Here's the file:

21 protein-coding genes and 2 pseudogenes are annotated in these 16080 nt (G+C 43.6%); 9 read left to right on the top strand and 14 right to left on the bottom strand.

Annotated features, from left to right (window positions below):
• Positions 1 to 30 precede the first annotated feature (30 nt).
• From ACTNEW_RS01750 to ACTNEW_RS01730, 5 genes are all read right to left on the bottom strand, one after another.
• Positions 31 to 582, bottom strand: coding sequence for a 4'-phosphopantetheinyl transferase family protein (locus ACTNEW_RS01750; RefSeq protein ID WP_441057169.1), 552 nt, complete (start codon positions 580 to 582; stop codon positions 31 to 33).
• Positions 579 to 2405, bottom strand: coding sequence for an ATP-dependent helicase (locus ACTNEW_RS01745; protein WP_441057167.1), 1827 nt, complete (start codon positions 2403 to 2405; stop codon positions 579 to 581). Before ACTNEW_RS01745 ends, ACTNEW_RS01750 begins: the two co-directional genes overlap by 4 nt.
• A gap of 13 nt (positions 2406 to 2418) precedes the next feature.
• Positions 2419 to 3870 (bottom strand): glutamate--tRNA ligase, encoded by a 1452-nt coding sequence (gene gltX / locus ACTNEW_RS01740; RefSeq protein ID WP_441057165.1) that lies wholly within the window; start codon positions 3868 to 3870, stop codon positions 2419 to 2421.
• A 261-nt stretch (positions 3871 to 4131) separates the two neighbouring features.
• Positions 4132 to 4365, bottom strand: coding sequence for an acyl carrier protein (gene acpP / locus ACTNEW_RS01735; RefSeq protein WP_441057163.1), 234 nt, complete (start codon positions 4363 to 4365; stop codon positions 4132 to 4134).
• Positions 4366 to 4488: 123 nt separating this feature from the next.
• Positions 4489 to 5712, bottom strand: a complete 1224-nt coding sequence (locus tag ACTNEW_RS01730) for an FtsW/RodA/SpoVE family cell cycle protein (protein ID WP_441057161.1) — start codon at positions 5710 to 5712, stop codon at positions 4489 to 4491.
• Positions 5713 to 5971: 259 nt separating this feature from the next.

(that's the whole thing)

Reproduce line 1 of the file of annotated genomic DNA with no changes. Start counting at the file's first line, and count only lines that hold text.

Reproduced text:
21 protein-coding genes and 2 pseudogenes are annotated in these 16080 nt (G+C 43.6%); 9 read left to right on the top strand and 14 right to left on the bottom strand.